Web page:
Topics covered will include techniques for getting started, understanding the US Census, working with state and local resources, and online sources and strategies.  Watch the video below for an introduction to the course from Kyle Denlinger, librarian at Wake Forest University:

Learn more about RootsMOOC on the course website. I have signed up for the course and I hope to see many of our NCGenWeb researchers signed up too.  If you do sign-up, please do let me know – perhaps we can have our own NCGenWeb cohort group :-)


Disclosure: RootsMOOC was made possible in part by funding from the Institute of Museum and Library Services (IMLS).  I, in my professional career, am partly funded by a grant from the IMLS. Just wanted to disclose this for absolute transparency. — Taneya


Join Our New Facebook Group

facebook-group-iconBest greetings for the New Year! As usual, we here at the NCGenWeb Project aim to provide you with great resources for your family history and genealogy research.  As part of that mission, we created a Facebook community back in 2012.  We are now transitioning to a Facebook group so that we can exchange information more easily with each other.


Please join our group now at We look forward to engaging with you and helping with your research.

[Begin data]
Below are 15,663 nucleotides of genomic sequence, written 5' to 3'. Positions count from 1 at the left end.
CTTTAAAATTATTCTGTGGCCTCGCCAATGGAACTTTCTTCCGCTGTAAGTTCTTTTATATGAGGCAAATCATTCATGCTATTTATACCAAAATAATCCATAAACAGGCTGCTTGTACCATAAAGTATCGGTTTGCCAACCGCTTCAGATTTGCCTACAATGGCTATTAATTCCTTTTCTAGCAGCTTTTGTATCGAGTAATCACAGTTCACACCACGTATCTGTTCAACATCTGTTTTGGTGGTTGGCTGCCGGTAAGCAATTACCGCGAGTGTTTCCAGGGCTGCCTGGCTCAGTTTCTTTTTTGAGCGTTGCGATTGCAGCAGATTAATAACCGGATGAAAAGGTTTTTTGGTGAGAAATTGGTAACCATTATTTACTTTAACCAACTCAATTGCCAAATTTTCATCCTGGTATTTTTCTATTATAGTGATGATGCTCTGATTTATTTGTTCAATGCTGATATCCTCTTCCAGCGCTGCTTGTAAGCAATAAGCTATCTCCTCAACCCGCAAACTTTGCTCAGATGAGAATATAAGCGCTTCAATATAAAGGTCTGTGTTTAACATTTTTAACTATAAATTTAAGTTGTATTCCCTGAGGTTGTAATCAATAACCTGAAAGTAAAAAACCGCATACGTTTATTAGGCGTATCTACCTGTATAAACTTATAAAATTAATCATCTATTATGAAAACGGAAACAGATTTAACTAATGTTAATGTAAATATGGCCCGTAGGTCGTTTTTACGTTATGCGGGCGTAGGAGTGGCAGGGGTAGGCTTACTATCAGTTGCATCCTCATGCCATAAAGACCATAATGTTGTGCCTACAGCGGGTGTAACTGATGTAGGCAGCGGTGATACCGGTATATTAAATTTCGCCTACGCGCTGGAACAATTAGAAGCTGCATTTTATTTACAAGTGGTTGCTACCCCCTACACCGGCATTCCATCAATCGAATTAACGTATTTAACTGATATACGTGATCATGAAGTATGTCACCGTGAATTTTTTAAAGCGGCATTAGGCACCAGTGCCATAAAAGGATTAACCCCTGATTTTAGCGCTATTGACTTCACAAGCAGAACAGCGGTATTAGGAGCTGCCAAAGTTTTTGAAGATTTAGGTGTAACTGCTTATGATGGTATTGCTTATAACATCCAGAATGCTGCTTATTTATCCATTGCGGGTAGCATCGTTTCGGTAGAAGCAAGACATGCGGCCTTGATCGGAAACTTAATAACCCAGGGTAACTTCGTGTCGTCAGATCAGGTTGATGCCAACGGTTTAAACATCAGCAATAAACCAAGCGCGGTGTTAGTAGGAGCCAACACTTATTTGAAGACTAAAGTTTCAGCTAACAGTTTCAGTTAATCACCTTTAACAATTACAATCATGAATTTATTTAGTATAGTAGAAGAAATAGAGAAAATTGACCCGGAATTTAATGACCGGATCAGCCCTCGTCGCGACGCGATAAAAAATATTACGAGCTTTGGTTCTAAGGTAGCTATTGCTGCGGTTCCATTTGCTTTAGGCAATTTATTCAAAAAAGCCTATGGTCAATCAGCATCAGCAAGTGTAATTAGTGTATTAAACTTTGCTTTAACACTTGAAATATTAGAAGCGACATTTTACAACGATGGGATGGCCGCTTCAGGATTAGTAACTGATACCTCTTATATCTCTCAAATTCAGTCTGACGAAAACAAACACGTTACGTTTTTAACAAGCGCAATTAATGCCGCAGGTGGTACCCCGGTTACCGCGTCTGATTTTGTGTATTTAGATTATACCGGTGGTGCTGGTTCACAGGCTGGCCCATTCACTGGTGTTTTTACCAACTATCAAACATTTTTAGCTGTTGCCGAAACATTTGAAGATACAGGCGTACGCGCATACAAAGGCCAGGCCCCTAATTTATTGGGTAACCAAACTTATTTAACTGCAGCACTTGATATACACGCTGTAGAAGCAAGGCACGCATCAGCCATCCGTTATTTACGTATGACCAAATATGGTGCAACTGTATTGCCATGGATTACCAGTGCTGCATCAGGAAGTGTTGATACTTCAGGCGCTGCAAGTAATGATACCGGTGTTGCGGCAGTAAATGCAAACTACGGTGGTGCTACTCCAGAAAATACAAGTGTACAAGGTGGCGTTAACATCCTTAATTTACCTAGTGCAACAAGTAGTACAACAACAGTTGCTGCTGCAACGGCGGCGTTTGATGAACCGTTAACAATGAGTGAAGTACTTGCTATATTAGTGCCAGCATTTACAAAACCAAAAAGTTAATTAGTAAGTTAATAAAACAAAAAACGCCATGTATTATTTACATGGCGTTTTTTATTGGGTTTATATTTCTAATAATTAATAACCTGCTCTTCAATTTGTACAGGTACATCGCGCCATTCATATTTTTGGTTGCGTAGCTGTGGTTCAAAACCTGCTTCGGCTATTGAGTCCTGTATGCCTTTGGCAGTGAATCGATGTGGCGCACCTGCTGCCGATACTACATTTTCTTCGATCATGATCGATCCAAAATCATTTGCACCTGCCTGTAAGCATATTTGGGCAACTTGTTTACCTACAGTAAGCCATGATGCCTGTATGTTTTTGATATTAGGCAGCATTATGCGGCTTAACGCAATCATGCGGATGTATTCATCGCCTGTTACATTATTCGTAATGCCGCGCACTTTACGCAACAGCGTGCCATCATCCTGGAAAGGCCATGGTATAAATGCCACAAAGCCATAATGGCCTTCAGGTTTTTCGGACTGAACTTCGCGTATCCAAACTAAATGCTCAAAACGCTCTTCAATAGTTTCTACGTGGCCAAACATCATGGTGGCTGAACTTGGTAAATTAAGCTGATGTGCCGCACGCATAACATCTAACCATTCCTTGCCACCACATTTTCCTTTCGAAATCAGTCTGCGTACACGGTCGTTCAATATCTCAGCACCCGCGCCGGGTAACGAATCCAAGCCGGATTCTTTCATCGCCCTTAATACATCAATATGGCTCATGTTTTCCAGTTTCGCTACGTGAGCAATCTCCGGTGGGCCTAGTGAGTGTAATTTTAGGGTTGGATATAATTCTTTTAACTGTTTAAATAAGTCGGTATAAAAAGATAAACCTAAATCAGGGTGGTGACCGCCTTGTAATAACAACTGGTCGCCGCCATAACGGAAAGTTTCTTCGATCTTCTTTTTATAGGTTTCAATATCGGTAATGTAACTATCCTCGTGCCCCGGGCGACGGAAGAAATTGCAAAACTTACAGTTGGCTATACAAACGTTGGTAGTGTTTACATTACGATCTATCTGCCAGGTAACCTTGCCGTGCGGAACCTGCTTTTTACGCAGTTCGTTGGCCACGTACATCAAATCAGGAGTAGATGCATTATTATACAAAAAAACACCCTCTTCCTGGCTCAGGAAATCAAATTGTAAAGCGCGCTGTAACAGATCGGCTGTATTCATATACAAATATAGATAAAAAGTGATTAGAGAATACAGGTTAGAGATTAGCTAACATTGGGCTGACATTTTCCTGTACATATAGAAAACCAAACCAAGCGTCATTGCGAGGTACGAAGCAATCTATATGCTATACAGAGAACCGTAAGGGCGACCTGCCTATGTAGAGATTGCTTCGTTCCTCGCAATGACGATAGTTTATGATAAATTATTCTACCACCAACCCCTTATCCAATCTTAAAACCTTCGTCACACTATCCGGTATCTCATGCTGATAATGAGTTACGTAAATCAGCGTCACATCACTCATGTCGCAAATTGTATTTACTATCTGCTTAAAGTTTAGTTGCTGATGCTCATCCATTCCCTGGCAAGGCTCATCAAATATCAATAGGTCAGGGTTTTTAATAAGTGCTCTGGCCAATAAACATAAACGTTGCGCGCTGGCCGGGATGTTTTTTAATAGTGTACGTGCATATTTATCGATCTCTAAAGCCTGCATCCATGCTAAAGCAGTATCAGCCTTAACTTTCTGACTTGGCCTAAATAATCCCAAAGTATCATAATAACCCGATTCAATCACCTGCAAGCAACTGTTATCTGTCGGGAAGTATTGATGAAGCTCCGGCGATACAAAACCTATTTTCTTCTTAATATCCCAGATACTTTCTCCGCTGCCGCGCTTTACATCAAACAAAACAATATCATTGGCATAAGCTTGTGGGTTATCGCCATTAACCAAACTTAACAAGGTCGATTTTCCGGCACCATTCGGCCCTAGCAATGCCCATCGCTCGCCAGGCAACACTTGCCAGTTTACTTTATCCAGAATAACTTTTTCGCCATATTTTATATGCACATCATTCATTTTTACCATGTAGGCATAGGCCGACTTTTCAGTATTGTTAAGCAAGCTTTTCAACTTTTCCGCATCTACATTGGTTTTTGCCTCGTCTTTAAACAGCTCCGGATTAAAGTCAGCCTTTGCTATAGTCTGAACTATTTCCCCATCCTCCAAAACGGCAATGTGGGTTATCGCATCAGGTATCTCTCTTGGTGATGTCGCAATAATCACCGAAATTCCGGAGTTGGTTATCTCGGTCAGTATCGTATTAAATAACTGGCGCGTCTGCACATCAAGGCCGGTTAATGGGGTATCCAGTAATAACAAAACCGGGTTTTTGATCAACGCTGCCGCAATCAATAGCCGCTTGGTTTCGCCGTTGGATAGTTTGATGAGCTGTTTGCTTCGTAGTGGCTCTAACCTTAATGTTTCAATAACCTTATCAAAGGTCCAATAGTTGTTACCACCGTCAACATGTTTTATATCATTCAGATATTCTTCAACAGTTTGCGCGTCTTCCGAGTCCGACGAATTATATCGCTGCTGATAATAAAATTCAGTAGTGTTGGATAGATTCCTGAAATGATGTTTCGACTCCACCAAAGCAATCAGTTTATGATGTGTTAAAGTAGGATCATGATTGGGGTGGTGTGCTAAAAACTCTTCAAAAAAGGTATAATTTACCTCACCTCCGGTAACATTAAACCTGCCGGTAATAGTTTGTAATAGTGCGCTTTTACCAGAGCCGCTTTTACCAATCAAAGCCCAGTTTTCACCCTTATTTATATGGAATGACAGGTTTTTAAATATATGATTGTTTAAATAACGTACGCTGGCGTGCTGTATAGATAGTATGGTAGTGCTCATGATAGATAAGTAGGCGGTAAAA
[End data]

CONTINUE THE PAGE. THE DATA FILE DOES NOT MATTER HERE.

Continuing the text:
Free Webinar on NC Taxes

From today until October 5th the NC Genealogical Society is allowing free access to a recent webinar by Mark Lowe on NC Tax Records.  Titled “NC Taxes, People, Places, Time, and Delinquency” the webinar will teach you about the variety of NC tax records and help you locate them for your family history research. 

Mark is an excellent presenter and if you can take advantage of the free webinar, you can visit the NC Genealogical Society Webinar Registration page to learn more. 


Fresh Look for NC Digital Collections

Earlier this month, the NC Digital Collections website received a face-lift! Have you taken the time to fully explore it?

With more than 90,000 items, the NC Digital Collections site is a great treasure for those doing family history research in this state.  Developed by the State Library of North Carolina and the State Archives of North Carolina, this repository of information is well-worth your visit. The new site design now makes it easier for you to search across all the digital collection materials, and also makes it easier to see the collection groups at-a-glance.


 Visit the newly refreshed website and explore your NC connections!

More NC Newspapers For Your Enjoyment

newspaperAlmost exactly a year ago, we shared news that final titles had been selected for the papers to be added to the Library of Congress’ Chronicling America website.  As of a couple of weeks ago, the first batches are now appearing online! The North Carolina Collection at UNC-CH recently wrote a blog post listing the papers that are now online.